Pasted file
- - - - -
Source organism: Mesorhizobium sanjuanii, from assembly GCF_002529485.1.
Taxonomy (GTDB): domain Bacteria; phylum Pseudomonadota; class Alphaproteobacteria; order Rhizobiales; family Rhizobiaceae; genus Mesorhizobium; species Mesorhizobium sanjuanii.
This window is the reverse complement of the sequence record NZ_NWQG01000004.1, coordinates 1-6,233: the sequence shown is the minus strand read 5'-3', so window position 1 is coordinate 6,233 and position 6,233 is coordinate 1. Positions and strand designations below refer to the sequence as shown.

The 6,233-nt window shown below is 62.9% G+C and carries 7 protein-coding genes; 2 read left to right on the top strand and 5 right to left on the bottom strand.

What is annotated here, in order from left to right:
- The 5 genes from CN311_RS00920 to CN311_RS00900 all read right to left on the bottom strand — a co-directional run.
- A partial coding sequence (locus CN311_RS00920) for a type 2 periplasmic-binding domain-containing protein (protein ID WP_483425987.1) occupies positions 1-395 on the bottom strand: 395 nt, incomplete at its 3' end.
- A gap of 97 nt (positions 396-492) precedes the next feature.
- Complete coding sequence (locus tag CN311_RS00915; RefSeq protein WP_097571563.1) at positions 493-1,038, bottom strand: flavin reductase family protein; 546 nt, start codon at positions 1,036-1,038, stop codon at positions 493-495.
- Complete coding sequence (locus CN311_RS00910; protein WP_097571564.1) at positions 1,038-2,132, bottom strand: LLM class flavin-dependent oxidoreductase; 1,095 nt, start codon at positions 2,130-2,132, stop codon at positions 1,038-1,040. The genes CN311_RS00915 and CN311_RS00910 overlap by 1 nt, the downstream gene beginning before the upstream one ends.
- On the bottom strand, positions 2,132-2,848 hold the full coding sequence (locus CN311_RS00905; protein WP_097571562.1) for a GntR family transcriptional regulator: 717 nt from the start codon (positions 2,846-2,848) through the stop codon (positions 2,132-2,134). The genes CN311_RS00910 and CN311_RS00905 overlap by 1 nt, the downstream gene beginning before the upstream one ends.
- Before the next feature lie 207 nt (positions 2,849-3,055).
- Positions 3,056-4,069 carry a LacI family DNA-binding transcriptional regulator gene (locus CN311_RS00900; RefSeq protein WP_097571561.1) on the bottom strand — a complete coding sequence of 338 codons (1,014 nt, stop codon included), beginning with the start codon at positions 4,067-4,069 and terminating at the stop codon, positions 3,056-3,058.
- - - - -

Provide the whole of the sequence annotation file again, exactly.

Source organism: Mesorhizobium sanjuanii, from assembly GCF_002529485.1.
Taxonomy (GTDB): domain Bacteria; phylum Pseudomonadota; class Alphaproteobacteria; order Rhizobiales; family Rhizobiaceae; genus Mesorhizobium; species Mesorhizobium sanjuanii.
This window is the reverse complement of the sequence record NZ_NWQG01000004.1, coordinates 1-6,233: the sequence shown is the minus strand read 5'-3', so window position 1 is coordinate 6,233 and position 6,233 is coordinate 1. Positions and strand designations below refer to the sequence as shown.

The 6,233-nt window shown below is 62.9% G+C and carries 7 protein-coding genes; 2 read left to right on the top strand and 5 right to left on the bottom strand.

What is annotated here, in order from left to right:
- The 5 genes from CN311_RS00920 to CN311_RS00900 all read right to left on the bottom strand — a co-directional run.
- A partial coding sequence (locus CN311_RS00920) for a type 2 periplasmic-binding domain-containing protein (protein ID WP_483425987.1) occupies positions 1-395 on the bottom strand: 395 nt, incomplete at its 3' end.
- A gap of 97 nt (positions 396-492) precedes the next feature.
- Complete coding sequence (locus tag CN311_RS00915; RefSeq protein WP_097571563.1) at positions 493-1,038, bottom strand: flavin reductase family protein; 546 nt, start codon at positions 1,036-1,038, stop codon at positions 493-495.
- Complete coding sequence (locus CN311_RS00910; protein WP_097571564.1) at positions 1,038-2,132, bottom strand: LLM class flavin-dependent oxidoreductase; 1,095 nt, start codon at positions 2,130-2,132, stop codon at positions 1,038-1,040. The genes CN311_RS00915 and CN311_RS00910 overlap by 1 nt, the downstream gene beginning before the upstream one ends.
- On the bottom strand, positions 2,132-2,848 hold the full coding sequence (locus CN311_RS00905; protein WP_097571562.1) for a GntR family transcriptional regulator: 717 nt from the start codon (positions 2,846-2,848) through the stop codon (positions 2,132-2,134). The genes CN311_RS00910 and CN311_RS00905 overlap by 1 nt, the downstream gene beginning before the upstream one ends.
- Before the next feature lie 207 nt (positions 2,849-3,055).
- Positions 3,056-4,069 carry a LacI family DNA-binding transcriptional regulator gene (locus CN311_RS00900; RefSeq protein WP_097571561.1) on the bottom strand — a complete coding sequence of 338 codons (1,014 nt, stop codon included), beginning with the start codon at positions 4,067-4,069 and terminating at the stop codon, positions 3,056-3,058.